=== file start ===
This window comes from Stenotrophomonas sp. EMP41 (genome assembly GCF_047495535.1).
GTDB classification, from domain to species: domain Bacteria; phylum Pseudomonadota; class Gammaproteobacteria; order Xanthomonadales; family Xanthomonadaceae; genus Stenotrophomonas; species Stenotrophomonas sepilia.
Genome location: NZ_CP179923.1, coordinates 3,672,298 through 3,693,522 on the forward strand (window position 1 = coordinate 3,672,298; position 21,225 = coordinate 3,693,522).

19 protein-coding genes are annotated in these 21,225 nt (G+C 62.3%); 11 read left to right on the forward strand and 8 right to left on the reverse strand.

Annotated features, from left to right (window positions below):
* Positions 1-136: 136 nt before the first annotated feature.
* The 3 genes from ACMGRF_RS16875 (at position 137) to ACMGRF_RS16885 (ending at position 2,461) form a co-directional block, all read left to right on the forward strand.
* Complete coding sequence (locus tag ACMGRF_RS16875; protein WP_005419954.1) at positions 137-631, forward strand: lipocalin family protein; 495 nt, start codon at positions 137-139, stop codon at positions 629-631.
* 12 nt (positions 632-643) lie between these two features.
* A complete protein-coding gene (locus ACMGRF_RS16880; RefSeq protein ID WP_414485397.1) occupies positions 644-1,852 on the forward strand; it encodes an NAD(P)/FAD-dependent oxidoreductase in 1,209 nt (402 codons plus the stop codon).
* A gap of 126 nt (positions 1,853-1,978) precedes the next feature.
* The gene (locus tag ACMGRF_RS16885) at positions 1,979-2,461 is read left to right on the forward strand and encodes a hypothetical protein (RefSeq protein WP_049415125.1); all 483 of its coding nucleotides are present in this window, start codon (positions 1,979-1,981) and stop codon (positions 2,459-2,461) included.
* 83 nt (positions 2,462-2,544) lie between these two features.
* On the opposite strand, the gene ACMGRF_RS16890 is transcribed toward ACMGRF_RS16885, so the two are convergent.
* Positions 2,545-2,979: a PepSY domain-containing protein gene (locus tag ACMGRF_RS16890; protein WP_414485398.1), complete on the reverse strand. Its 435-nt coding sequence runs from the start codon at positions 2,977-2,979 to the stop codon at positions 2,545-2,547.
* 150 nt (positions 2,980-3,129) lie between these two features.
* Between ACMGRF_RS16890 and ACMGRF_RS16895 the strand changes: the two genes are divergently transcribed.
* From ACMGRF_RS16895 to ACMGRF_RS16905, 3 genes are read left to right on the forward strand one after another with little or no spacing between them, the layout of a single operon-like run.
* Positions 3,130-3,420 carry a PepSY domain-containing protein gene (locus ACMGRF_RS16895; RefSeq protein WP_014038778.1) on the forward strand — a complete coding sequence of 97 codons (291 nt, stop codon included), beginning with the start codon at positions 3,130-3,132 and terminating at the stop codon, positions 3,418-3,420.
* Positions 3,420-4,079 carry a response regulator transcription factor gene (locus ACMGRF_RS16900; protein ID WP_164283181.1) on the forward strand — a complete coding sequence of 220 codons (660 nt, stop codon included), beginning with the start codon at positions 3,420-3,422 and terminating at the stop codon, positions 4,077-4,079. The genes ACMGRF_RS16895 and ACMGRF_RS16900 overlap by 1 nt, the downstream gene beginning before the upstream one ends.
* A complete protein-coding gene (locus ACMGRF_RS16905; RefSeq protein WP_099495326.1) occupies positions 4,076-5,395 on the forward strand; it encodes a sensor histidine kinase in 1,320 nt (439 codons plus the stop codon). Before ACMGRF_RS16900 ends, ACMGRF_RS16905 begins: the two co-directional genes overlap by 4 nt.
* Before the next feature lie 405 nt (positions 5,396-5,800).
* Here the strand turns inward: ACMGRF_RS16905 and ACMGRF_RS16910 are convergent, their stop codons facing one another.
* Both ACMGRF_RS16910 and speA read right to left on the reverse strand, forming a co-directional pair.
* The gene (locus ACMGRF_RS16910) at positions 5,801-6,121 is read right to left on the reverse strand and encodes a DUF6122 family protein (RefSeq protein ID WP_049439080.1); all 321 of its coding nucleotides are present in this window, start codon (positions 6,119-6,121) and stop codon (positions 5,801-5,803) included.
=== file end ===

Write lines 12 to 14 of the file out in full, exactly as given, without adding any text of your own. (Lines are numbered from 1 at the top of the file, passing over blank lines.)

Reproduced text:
* The gene (locus tag ACMGRF_RS16885) at positions 1,979-2,461 is read left to right on the forward strand and encodes a hypothetical protein (RefSeq protein WP_049415125.1); all 483 of its coding nucleotides are present in this window, start codon (positions 1,979-1,981) and stop codon (positions 2,459-2,461) included.
* 83 nt (positions 2,462-2,544) lie between these two features.
* On the opposite strand, the gene ACMGRF_RS16890 is transcribed toward ACMGRF_RS16885, so the two are convergent.